SUNDAY: (2 hours each)

Church (9-2 including travel time): includes individual deeper conversations and providing our share of food for potluck dinners 1-2 /month

Drop-in Visitors: 2-3 hours of conversation and possibly a shared meal with community individuals or couples; occurs 1-2 x/month

 

MONDAY: (Randy 7 hours; Jill 12 hours)

Randy: Teach Algebra 8:30-10am

4-5 hours of Technology Consulting work at school

1 hour relationship investment time (school)

Jill: Substitute Teaching (often one day/week, includes grades 1-8)

Tutoring students 2:30-6:00

2 hours Communications (blog posts, facebook updates, emails, newsletters)

 

TUESDAY: (9 hours each)

Randy: Teach Algebra 8:30-10am

4-5 hours of Technology Consulting work at school

1 hour relationship investment time (school)

1 hour mentoring young people

Jill: 1 hour relationship investment time (supporters)

2 Hours EITHER Emergency Medical time (meetings, training, phone calls, etc) OR mentoring young people and investing in community relationships

Trip to Town (6 hours including 2 ½ hours travel time): buy groceries, banking, errands, library, faster internet, etc.

 

WEDNESDAY: (Randy 9 hours; Jill 5 hours)

Randy: Teach Algebra 8:30-10am

Trip to Town (includes 2 ½ hours travel time): 3  hours LCM paperwork, 1 hour LCM errands, returning phone calls and emails, hospital visitation 1-2 times/month  (Jakob attends a large youth group in town from 6:30-8:00pm each week.)

Jill: 1 hour relationship investment time (supporters)

1 hour mentoring young people

Tutoring 2:30-5:30

 

THURSDAY: (Randy 9 hours; Jill 3 hours)

Randy: Teach Algebra 8:30-10am

Technology Consulting work at school 10am-5pm

Jill: 2 hours relationship investment time (community and school)

1 hour mentoring young people

**Jakob tutors chess from 2-3:30pm**

 

 

FRIDAY: (9 hours each)

4 hours developing, preparing for, and trying new programs in the community

Randy: 3 hours property maintenance and repair

2 hours relationship investment time (community)

Jill: 2 hours Communications (see Monday for details)

3 hours relationship investment time (supporters and community)

 

SATURDAY: (Randy 8 hours; Jill 6 hours)

3-4 hours of Strategizing and Discussion time related to Ministry issues

3-4 hours preparing for special activities (such as preaching, funerals, teaching Sunday School, preparing for Board Meetings, preparing for work teams, writing academic papers for publication, etc.)

Randy: 2 hours relationship investment time (supporters)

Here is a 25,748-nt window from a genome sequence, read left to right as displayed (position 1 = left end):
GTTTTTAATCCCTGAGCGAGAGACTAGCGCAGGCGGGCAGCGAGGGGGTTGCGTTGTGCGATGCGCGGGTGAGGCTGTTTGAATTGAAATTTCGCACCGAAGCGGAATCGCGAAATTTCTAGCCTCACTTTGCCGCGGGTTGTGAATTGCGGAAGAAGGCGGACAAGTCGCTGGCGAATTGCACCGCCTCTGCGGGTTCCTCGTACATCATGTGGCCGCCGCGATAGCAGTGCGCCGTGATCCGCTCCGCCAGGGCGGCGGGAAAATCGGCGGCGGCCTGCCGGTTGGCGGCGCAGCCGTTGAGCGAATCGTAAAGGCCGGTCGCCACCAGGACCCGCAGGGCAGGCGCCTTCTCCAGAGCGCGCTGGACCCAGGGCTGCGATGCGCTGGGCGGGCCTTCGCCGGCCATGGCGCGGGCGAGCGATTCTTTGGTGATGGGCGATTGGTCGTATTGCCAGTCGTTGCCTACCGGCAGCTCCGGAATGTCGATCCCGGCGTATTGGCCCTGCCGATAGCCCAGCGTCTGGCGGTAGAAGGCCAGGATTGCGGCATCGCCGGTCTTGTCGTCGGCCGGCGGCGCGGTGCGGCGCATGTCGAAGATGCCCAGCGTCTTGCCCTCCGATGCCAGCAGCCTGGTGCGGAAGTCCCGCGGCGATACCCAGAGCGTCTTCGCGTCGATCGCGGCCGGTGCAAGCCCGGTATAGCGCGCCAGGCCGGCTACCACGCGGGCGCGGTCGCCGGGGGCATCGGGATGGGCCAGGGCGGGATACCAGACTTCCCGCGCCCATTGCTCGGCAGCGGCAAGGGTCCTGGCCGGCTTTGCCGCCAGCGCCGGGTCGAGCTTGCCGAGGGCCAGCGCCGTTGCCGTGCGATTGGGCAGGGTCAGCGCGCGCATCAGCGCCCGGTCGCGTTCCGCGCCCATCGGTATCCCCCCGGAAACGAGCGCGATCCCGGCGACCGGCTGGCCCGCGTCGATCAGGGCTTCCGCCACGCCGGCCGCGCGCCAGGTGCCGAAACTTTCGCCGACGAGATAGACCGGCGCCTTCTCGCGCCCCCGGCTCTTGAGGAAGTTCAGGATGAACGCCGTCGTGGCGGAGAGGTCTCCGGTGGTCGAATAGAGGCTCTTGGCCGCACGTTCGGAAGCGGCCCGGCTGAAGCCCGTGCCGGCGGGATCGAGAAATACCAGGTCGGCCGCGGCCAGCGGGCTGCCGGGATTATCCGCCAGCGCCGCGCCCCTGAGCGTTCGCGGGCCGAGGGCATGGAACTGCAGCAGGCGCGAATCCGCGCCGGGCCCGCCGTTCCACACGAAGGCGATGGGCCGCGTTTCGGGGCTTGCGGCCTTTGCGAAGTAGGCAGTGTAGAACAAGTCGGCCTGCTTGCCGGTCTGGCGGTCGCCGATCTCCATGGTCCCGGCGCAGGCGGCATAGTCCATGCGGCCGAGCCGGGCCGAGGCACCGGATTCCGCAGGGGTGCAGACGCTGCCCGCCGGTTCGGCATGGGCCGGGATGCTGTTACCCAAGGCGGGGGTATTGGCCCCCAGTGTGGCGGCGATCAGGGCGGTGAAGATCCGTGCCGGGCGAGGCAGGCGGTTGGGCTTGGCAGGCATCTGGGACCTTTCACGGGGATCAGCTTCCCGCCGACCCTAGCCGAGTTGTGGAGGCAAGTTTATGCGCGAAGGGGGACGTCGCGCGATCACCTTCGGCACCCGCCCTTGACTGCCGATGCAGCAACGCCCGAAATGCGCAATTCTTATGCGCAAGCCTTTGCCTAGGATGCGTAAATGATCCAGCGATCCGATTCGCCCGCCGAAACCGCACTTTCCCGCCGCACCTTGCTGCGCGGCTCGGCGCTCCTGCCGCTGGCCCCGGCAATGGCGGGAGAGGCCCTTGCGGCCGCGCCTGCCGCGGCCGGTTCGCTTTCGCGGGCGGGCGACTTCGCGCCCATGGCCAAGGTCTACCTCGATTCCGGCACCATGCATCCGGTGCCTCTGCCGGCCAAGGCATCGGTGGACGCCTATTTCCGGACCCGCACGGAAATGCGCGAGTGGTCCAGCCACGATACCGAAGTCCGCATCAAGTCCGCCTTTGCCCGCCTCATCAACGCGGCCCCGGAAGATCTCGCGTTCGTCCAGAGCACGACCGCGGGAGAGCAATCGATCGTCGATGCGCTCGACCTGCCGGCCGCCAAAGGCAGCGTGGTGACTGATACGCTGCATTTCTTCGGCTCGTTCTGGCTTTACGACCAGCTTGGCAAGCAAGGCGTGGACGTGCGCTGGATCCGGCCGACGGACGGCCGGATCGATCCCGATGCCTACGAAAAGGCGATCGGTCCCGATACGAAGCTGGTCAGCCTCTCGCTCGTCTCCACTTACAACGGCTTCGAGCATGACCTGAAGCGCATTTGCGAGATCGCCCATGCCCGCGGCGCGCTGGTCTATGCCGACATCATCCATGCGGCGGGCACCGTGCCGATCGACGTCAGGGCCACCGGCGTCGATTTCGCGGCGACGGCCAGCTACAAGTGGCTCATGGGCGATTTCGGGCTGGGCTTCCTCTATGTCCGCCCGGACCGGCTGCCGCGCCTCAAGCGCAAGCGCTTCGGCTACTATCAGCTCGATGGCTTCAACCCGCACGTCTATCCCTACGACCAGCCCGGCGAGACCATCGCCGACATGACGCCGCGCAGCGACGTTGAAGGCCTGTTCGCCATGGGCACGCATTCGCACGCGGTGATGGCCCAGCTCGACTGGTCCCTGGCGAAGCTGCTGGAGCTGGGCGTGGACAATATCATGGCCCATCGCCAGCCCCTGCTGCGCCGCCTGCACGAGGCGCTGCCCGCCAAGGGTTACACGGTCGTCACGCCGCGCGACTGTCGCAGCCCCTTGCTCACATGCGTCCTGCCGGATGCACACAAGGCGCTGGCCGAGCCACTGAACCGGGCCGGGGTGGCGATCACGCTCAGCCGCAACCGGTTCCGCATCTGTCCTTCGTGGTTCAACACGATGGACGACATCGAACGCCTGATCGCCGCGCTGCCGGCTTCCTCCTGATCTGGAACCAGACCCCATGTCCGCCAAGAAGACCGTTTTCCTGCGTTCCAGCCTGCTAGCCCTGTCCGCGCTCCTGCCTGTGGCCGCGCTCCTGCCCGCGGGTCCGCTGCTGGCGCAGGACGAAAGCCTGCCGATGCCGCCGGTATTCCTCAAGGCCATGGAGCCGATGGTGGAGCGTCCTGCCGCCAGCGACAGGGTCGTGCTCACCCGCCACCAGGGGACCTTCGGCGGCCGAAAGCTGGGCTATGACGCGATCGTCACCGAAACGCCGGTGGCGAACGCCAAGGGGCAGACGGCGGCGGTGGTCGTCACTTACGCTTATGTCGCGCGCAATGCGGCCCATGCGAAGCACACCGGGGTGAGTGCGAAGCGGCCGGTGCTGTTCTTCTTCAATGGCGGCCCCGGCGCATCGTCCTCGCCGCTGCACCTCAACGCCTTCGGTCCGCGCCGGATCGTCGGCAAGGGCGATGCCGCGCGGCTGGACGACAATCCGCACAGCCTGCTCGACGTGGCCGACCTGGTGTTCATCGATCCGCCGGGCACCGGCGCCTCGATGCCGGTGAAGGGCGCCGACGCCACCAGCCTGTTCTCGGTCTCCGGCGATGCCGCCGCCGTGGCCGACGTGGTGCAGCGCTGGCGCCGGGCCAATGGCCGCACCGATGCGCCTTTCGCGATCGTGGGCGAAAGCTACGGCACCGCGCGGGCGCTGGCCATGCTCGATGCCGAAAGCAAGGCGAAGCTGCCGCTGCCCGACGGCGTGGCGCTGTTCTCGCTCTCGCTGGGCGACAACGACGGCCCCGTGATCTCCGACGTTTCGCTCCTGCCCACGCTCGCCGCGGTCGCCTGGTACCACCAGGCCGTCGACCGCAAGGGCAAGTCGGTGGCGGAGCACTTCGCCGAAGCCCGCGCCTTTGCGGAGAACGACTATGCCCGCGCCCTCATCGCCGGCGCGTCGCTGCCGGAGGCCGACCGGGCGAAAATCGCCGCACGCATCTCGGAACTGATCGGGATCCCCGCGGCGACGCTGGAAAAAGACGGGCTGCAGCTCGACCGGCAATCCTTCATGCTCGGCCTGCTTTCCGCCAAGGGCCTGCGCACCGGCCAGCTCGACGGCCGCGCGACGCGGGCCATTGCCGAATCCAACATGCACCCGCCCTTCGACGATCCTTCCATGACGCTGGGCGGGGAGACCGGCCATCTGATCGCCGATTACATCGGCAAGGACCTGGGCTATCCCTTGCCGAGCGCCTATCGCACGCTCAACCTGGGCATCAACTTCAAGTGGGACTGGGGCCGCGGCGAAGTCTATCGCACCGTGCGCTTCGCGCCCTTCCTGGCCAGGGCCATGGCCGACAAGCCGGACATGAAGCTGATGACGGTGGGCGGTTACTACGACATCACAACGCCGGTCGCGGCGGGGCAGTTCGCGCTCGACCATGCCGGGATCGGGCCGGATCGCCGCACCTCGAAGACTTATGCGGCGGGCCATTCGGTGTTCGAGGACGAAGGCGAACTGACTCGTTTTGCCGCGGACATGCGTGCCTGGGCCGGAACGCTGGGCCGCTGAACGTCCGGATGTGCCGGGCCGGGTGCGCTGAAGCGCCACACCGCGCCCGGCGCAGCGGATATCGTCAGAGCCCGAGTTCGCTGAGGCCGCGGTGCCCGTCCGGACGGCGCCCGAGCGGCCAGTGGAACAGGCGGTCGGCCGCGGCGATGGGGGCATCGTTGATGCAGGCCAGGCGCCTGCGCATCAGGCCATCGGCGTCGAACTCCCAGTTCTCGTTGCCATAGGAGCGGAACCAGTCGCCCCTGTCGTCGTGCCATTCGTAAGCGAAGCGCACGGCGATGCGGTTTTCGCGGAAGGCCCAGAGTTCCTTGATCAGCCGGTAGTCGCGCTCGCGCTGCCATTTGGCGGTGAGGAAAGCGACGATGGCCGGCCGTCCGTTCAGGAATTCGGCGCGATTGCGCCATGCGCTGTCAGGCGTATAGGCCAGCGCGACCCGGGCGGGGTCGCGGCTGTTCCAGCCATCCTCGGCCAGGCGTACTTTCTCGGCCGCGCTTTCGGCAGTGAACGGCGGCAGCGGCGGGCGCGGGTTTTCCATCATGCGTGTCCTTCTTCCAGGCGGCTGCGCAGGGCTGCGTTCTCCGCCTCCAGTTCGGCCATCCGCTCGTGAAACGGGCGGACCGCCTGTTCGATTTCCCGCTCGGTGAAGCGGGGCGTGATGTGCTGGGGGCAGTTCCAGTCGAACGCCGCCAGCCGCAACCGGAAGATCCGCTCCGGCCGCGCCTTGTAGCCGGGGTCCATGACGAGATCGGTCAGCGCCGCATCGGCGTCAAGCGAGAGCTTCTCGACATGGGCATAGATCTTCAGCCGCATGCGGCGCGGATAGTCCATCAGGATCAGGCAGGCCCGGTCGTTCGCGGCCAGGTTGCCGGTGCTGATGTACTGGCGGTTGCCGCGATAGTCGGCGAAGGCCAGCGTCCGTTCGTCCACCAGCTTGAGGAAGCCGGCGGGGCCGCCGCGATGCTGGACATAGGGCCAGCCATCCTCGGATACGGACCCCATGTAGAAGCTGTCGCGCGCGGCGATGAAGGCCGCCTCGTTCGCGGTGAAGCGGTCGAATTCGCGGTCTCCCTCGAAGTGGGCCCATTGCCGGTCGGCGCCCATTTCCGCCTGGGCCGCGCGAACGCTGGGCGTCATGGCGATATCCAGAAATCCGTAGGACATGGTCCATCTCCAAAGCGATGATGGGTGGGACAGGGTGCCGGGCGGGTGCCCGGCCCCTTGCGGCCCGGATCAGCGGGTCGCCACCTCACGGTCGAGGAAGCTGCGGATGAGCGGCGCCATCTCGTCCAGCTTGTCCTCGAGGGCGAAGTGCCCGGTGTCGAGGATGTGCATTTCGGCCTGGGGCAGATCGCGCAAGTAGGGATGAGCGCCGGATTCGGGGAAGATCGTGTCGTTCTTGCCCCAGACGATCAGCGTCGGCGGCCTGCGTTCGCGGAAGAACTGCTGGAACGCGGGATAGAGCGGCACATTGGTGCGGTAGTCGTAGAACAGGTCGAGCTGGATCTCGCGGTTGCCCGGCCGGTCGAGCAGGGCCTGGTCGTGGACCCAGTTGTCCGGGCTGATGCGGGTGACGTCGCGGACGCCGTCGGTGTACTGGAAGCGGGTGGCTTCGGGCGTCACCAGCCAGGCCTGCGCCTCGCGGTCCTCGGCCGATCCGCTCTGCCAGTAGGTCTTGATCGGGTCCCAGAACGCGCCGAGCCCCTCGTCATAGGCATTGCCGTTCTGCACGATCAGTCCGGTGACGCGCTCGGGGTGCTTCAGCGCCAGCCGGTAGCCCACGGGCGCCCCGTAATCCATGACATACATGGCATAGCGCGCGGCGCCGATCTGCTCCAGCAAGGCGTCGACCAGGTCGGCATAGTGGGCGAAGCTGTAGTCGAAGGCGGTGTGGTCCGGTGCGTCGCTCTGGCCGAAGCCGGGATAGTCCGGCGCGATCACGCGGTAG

SUMMARY:

During this “typical week,” Randy spends 53 hours and Jill spends 46 hours on ministry and LCM organization activities. This is, of course, in addition to personal, family, and household responsibilities. For these hours, 39 of them are paid by the local school (covering our family expenses) and 60 hours are paid by LCM/supporters providing room, board and health insurance for our family.

We have found that living here as a family gives us significant opportunities to build relationships with local families. Anna’s attendance at the local school and also her participation in Sunday School at the Navajo church we attend, has led to a number of incidents and discussions about racism, integration, “building bridges” in relationships, etc. This has sometimes been a painful process, but has resulted in stronger relationships both for Anna and her peers and among the concerned adults. Jakob is involved in tutoring at the local school. He has the opportunity to build relationships and give some sense of stability to a number of struggling students.

In addition to the activities represented in this “typical week,” we have made 8 extended trips this past year (individually or as a family). During the time one of us is away, the other fills in as needed for ministry responsibilities. It is important for supporters to understand that (1) this ministry and concurrent need to develop a strong outside support base requires travel; and, (2) as Ohioans living in New Mexico personal issues require long-distance travel.

 

MINISTRY “by the numbers”:

Some have wondered how much impact we are having on the local community. Building relationships, mentoring young people and sharing God’s transforming love within the context of such relationships can be very difficult to measure.

Rather than looking at ministry here in terms of hours spent on various tasks (as seen in the above schedule), here is a brief breakdown of the number of people with whom we had significant interactions during this past week alone:

32 students

12 school staff members

12 church leaders and members

  9 local community members

We hope this gives you a better “picture” of how we spend our time and who we are impacting as we live and work here in Navajoland with Lybrook Community Ministries!